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Friday, April 19, 2024

Samsung Electronics promises memory-based supercomputer by 2028

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Kyung Kye-hyun, CEO of the Device Solutions business at Samsung Electronics, gives speech at KAIST on Thursday. [SAMSUNG ELECTRONICS]
Kyung Kye-hyun, CEO of the Device Solutions business at Samsung Electronics, gives speech at KAIST on Thursday. [SAMSUNG ELECTRONICS]

Samsung Electronics will develop its own supercomputer by the end of 2028.

“Samsung Electronics aims to develop a memory-based supercomputer by 2028,” Kyung Kye-hyun, CEO of the Device Solutions business at Samsung Electronics said Thursday during a speech given at KAIST in Daejeon.

“Research and development will mainly take place in the United States as Korea does not have people with experience in supercomputer architecture yet.”

It is the first time the chipmaker offered details on the supercomputer development schedule.

Supercomputers perform at or near the highest operational rates, utilize tens of thousands of processors and can perform billions and trillions of calculations per second.

Until now, supercomputer architecture has involved multiple central processing units (CPUs) and graphical processing units (GPUs). But Kyung hopes Samsung Electronics make a supercompter wholly from memory chips.

Samsung Electronics established a supercomputing center at the Samsung Advanced Institute of Technology in June last year. The company and its related companies last year vowed to make 450 trillion won ($342 billion) of investment over five years in future growth engines, which include supercomputers and robots.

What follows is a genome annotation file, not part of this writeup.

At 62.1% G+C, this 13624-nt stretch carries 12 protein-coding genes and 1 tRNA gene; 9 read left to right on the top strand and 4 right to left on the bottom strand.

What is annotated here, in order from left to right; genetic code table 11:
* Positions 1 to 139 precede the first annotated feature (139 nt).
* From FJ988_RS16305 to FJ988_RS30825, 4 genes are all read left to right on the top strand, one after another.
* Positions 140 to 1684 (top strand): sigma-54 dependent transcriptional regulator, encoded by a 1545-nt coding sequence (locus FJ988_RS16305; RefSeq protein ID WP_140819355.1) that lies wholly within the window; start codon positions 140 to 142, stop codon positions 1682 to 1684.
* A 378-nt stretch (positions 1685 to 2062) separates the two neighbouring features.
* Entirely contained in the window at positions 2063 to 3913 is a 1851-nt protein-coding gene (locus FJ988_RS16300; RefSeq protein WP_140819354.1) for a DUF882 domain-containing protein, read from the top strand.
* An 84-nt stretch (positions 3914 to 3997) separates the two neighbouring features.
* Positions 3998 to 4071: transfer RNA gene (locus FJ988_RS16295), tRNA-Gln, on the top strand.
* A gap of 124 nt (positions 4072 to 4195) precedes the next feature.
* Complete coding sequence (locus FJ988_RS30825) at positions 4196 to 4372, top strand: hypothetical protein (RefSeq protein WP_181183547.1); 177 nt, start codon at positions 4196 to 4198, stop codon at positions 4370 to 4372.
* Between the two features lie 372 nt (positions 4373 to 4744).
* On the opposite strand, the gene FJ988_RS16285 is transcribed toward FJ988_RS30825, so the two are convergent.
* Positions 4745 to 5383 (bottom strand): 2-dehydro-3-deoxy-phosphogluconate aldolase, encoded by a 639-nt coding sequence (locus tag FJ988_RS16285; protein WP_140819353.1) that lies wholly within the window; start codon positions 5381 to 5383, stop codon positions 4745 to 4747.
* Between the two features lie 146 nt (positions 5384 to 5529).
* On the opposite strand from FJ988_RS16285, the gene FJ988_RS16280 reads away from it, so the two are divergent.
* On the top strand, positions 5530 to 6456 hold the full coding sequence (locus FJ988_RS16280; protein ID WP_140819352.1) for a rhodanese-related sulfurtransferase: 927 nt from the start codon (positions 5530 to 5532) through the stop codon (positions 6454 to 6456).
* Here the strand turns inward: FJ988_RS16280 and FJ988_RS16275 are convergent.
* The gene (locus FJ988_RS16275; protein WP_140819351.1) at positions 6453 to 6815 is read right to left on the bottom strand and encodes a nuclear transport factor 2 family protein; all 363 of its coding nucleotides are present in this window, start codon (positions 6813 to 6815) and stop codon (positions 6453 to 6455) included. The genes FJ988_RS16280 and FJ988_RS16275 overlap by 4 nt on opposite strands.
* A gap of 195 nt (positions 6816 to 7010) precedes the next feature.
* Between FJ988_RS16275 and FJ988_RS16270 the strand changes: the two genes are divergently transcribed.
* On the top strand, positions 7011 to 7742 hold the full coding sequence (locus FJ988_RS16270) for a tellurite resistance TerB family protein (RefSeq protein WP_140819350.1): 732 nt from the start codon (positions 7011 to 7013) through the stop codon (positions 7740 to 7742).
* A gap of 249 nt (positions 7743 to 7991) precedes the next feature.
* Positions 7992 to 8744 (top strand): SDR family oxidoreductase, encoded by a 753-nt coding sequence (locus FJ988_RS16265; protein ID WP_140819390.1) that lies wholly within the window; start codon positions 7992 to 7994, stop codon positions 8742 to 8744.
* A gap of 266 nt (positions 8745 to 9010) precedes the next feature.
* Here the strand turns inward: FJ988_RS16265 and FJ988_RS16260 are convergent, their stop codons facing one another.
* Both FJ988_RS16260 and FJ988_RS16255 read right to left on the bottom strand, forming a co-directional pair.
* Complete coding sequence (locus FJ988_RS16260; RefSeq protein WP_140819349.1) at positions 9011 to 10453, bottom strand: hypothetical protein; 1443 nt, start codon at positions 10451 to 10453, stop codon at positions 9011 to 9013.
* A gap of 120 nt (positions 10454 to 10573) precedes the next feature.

Kyung also disclosed his determination in the foundry business, saying Samsung Electronics aims to catch up with Taiwan Semiconductor Manufacturing Company (TSMC) in five years.

“In terms of technological competitiveness, Samsung Electronics is two years behind TSMC in 4-nanometer chips and one year behind in 3-nanometer chips,” Kyung said. “But as soon as TSMC enters the 2-nanometer chip making, Samsung can stand ahead.”

“It will take no longer than five years for Samsung to catch up with TSMC in terms of chip-making technologies.”

Kyung’s confidence comes in part as a result of Gate-All-Around (GAA) technology, which the chipmaker began utilizing in the production of 3-nanometer chips in June last year.

Samsung Electronics was the world’s first company to produce a GAA-based 3-nanometer chip.

The GAA architecture is designed to enhance the transistor density of chips and improve energy efficiency. Production of 3-nanometer chips with the technology reduces power usage by up to 45 percent and improves performance by 23 percent. The design allows for more expanded and flexible current flows across channels at transistor gates compared to the widely used finFET technique.

“Our GAA-based 3-nanometer chips are getting good feedback from our clients,” Kyung said. “Though we can’t give details, we are working with almost all the big names.”

When asked about the impact of tensions between the United States and China, Kyung added, “Though we have to get approval for our investment in Xi’an, China, the United States is not giving us pressure that will affect to our business.”

“The U.S.-China tension is a type of inflection point, and there, we’ll have both opportunities and crises.”

BY SARAH CHEA [chea.sarah@joongang.co.kr]